Making three Remake Watch 2009 posts in a row is kind of gross, but I'm not the one with my hand on the greenlight button in Hollywood, I guess. In any case, something called The Risky Biz Blog is reporting that Universal Studios plans to remake Bride of Frankenstein.
Does the Frankenstein character have any real brand recognition anymore? Is this really going to get teenagers hearts pumping? These pretty stupid questions, as Frankenstein is one of the most famous literary monsters ever, but they're the kind of questions a Hollywood executive might have pondered before pushing the button, and I'm surprised the answer was "yes". It seems like a grotesque stretch, reeking of the worst kind of Hollywood unoriginality. They just don't want to have to write a new story and sell it, so they find a movie with a similar plot and tag it as a remake. And why remake Bride of Frankenstein but not start with Frankenstein? It does seem like there could be a cool new set of movies with classic Universal monsters, but I wonder why they're not starting at the beginning.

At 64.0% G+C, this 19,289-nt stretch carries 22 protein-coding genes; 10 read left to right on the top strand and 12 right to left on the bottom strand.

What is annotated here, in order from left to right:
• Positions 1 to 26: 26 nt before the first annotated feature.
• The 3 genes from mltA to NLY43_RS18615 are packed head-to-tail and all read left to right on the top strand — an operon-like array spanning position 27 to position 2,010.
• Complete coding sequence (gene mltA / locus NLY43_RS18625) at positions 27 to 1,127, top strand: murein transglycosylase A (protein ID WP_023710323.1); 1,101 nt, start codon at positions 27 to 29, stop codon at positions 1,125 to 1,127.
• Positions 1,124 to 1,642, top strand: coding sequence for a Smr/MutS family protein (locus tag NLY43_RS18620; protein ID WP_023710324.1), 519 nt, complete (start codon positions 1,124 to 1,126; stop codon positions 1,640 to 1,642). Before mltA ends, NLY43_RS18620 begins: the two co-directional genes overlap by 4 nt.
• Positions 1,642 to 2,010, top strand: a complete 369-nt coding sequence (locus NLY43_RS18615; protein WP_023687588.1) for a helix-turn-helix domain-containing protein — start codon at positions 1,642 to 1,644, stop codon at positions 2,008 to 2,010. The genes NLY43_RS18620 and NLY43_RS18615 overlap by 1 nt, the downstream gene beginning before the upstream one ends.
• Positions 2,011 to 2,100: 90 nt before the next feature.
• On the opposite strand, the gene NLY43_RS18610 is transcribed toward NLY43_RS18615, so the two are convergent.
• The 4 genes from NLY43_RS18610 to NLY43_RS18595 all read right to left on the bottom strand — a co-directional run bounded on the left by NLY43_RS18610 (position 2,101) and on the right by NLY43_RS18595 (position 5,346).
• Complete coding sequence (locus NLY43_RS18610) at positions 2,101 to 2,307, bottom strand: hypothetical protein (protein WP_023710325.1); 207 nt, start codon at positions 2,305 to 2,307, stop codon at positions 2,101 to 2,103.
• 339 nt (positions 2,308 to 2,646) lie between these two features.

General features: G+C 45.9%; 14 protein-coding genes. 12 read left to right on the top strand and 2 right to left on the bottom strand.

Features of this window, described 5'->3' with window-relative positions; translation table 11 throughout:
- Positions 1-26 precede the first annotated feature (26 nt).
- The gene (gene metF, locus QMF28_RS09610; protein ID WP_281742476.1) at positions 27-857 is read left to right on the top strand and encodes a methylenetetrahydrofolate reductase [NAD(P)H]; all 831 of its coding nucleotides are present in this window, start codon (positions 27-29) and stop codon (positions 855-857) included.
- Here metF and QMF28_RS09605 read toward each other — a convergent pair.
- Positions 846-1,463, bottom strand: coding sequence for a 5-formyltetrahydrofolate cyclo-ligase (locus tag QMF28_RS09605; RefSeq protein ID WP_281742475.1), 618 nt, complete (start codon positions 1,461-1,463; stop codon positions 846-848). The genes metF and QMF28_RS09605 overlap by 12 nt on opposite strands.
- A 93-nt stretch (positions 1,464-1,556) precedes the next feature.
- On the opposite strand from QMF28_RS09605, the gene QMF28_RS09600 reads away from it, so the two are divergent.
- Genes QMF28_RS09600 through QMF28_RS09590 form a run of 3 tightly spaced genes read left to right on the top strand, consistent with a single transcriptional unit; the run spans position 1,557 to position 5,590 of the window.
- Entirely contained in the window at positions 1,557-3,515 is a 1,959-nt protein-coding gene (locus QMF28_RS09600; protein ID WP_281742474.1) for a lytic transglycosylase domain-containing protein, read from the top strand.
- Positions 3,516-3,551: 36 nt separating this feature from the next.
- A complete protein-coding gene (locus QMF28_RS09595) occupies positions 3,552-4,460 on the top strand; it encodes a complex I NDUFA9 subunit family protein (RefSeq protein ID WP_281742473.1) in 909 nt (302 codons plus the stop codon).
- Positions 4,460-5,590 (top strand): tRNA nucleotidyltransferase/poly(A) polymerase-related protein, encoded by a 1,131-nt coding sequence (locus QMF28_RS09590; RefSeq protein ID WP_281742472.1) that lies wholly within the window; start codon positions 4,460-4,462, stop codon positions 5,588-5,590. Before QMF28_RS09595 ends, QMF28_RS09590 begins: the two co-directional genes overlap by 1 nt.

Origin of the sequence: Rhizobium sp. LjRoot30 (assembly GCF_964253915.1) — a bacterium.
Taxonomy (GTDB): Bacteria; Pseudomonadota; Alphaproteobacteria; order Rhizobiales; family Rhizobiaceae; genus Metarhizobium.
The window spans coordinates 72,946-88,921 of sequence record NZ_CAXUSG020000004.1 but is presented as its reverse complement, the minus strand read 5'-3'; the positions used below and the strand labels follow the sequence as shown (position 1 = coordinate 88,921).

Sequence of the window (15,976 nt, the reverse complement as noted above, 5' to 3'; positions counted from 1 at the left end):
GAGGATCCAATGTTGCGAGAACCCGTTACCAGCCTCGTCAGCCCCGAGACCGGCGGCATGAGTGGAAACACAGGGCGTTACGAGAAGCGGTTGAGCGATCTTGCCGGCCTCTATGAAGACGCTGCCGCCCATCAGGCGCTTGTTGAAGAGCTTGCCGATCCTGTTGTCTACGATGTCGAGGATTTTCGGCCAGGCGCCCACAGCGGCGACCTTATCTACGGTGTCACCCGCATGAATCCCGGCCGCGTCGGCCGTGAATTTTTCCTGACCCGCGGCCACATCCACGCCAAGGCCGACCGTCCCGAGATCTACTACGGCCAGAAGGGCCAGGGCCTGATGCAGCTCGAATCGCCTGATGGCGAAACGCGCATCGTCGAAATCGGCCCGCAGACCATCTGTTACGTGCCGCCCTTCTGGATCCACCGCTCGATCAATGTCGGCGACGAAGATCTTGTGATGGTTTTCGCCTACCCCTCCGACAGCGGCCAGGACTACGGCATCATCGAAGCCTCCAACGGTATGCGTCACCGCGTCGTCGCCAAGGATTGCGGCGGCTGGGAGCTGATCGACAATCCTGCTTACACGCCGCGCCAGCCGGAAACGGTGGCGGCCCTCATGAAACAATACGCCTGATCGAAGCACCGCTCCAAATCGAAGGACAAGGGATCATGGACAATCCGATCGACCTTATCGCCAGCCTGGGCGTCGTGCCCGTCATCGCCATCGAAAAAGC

In the film's defense, I guess, I do like Neil Burger, who wrote and directed the theatrical blink that was The Lucky Ones last year, which featured an Oscar-worthy and completely ignored performance by Rachel McAdams and similarly great work by Tim Robbins and Michael Pena. Not that it's a good representation of why he'd be good at writing Bride of Frankenstein, but, shut up.
Remake Watch 2009:
8 film remakes announced
4 film remakes released
2 tv remakes released
2 reboots announced
2 reboots released
A "reboot" is defined by Remake Watch as a new attempt at a film series with new actors playing old characters (thus, X-Men Origins: Wolverine and Race to Witch Mountain are excluded). Sequels to remakes (The Pink Panther 2, Halloween 2) are ignored.